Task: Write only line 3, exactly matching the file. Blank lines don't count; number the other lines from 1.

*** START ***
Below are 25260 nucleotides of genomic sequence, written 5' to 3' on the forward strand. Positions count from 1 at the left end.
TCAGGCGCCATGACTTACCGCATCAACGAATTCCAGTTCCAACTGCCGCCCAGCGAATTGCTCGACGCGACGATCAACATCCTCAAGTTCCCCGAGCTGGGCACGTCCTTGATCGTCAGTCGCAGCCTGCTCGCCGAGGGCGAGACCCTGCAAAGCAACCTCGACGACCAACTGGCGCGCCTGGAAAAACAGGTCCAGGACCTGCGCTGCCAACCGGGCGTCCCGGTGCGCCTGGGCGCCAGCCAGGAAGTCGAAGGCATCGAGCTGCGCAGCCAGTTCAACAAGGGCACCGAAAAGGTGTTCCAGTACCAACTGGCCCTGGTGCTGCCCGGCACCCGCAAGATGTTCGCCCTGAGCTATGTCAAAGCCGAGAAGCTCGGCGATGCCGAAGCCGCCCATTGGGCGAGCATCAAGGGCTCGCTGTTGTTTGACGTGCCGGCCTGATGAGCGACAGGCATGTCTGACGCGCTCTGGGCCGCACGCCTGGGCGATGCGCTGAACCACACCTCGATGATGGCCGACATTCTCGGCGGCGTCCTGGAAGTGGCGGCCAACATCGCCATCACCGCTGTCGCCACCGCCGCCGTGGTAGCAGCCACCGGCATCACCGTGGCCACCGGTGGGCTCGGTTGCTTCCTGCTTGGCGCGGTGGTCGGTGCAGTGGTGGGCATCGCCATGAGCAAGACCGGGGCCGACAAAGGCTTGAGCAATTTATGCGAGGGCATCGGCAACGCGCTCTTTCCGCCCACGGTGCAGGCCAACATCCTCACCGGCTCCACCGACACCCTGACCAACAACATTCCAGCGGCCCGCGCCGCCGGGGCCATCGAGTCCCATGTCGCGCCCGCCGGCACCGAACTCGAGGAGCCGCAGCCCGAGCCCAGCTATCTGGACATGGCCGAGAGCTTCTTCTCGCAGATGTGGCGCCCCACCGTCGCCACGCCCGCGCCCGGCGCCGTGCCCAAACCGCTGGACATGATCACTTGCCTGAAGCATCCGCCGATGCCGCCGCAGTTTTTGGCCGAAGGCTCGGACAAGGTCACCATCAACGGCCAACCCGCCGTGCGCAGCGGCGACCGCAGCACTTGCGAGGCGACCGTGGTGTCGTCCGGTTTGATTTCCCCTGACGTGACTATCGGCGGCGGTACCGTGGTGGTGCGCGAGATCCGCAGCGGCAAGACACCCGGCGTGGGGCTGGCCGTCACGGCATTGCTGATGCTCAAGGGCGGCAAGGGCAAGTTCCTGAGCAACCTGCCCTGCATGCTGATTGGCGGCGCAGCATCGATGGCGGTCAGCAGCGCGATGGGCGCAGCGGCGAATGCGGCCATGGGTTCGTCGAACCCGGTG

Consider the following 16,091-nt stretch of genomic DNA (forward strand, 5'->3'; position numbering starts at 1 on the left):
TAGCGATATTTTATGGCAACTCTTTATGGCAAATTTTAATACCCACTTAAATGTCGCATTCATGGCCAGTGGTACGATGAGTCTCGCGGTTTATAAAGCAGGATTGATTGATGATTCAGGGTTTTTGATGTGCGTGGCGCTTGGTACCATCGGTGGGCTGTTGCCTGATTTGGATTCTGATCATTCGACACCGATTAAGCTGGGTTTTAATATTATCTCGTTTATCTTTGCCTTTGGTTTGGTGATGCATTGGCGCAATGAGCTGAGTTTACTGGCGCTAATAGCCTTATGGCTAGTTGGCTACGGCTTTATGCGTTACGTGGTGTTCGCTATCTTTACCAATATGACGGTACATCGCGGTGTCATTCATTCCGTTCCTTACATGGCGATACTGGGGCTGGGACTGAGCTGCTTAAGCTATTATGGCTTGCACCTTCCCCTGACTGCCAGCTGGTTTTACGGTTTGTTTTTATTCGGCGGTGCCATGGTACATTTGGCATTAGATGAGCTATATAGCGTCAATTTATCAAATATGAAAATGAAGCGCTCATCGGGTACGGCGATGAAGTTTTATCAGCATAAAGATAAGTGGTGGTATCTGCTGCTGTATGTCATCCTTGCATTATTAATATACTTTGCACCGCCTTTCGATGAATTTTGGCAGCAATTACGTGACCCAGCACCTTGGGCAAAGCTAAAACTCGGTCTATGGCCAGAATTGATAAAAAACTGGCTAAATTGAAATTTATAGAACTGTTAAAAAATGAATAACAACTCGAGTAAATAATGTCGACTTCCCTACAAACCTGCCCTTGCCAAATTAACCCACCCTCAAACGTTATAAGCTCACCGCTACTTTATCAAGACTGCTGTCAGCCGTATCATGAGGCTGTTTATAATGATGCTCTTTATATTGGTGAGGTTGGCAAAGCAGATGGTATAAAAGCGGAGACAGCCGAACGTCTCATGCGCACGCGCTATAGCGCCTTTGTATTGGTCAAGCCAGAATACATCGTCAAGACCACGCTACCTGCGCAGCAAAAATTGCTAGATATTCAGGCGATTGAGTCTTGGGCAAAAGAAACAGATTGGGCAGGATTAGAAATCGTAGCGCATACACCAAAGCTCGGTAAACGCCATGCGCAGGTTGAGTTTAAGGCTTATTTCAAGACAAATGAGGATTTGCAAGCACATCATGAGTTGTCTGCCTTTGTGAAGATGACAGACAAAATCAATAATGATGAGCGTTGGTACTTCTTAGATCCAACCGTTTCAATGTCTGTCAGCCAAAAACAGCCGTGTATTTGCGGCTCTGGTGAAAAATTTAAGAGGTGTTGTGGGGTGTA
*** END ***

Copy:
Consider the following 16,091-nt stretch of genomic DNA (forward strand, 5'->3'; position numbering starts at 1 on the left):